Looks that turn around, some prevented from entering, others which come from outside and are released into the press room. And others who leave the shantytown alongside the Exiles, that tell of the walk to the buses, the shared moments, the queue, the police presence, the barriers to channel people because the scheme creates a crowd, the lack of humanity of this non-reception, the participation of the associations in the evacuation, these hints of the past, a past that disappears with the disappearance of the survivors … the Interior Minister said that the OQTF of those arriving in CAO (Centres d’Accueil sic and orientation) would be executed. OQTF: Obligation to Leave French Territory. The – PAF: the Border Police – of Calais generously distributes OQTF to Afghanistan, to Sudan, to where are we taking them…towards Kabul towards Khartoum? Is that what we agree to?


Following the story of the Polyvalence association.
https://www.facebook.com/assopolyvalence/

7:00: We wake up gently, the helicopters fly over the camp. Queues for departures in the buses start.


I just help a man carry his caddy to the bridge for departures under the gaze of the cameras already in the Jungle.

8:00 :the CRS are in place.
the Buses too.
Police and helicopters continue their rides, a lot of press already. I watch out, I have no right to be there, so I stay a bit out of sight ..at 8 am I expect it will be quieter.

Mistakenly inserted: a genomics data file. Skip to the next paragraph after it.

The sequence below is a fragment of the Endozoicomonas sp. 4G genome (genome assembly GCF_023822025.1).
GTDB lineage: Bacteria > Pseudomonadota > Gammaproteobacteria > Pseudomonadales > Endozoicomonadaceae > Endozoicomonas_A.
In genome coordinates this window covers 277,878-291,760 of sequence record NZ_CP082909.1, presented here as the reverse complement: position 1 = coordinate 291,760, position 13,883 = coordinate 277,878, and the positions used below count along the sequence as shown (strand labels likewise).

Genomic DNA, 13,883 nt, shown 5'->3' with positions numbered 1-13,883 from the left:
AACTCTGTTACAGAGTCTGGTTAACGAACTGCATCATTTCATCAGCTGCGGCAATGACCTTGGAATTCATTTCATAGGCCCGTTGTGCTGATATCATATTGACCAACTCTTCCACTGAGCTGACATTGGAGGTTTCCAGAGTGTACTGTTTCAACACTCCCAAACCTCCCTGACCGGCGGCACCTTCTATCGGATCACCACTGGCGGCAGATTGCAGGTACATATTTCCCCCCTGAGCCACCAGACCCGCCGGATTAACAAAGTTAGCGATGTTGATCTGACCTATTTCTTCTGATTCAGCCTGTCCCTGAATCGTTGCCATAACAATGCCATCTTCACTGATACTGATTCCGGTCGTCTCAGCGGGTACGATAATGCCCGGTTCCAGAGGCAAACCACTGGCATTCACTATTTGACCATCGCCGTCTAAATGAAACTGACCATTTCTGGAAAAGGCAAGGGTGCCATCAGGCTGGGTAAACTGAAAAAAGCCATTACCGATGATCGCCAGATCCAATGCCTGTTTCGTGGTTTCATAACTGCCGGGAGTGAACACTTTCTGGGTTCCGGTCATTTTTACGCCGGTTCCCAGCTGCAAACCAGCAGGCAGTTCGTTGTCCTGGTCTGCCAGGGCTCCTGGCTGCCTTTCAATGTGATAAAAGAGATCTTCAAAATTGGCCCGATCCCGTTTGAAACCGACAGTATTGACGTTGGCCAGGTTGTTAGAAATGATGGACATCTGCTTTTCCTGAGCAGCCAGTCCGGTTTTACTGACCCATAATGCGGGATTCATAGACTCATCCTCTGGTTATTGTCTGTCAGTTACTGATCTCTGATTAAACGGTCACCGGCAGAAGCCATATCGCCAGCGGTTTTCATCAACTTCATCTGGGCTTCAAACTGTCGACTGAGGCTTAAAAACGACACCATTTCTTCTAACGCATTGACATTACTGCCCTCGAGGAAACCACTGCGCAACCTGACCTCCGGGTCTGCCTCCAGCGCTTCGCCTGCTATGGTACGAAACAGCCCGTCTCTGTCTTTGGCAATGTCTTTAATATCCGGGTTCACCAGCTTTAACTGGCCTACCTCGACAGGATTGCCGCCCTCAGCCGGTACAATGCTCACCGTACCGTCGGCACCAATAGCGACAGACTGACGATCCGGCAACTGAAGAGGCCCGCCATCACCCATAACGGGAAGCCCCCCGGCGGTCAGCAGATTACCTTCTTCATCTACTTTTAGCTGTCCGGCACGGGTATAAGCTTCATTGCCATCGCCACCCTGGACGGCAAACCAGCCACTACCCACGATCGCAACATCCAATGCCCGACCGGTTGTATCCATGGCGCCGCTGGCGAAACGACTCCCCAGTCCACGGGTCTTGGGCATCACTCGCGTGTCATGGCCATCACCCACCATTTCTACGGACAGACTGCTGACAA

.
The Exiles go to the buses. There are too many journalists on their way filming wide angle even if they say “no, no please.”
They film in secret, saying they are not filming or they invent their stories


Along the way, some Exiles move forward with their suitcases, one carries a football under his arm, another perfumes himself while walking.
I meet volunteers that I know well.


It’s hard enough psychologically eh .. to see guys going like that, I wonder where I am.This morning I said goodbye to Moussa and good luck.

An American journalist is recharging in the restaurant where I am. Suddenly the generator stops and  there’s no more electricity. The Afghan man told her I don’t have any more oil for it to work more. Then she moan and says I need my telephone, so then I say you’re a journalist, go into your hut which was set up for you, there’s juice paid for by the government, here you are taking it free from the Exiles.

Noon: there are no more restaurants. I warm myself near a small fire and one Afghan gave me food.

 

 

14h30: 1051 people left in buses.

 

Dear everyone,
It’s over. I will not sleep in the Jungle tonight. There are still the Exiles who could not leave today, those who oppose the dismantling and do not want to get on the buses. I do not think it is very interesting to turn around to film the arrival of bulldozers tomorrow morning. I will bother them. I do not want to. They were welcoming, they gave me something to eat, they opened their doors to me and showed me secret passages. And thanked me for being there for them.
I thank them for everything, wish them well, tell them I’m sorry. I did it. I would do it again.
I thank the volunteers and the independents, their tricks and advice in the field. And I thank you for your support here.
For messages of support and donations to the pot . We will sort everything, upload it, publish it. Continue sharing!
I just attended an evacuation. It’s terrible. But it does not change a thing, we’ll continue in Paris. We’ll be there, you are there too. Thank you.
Manu

 

poly5

 

 

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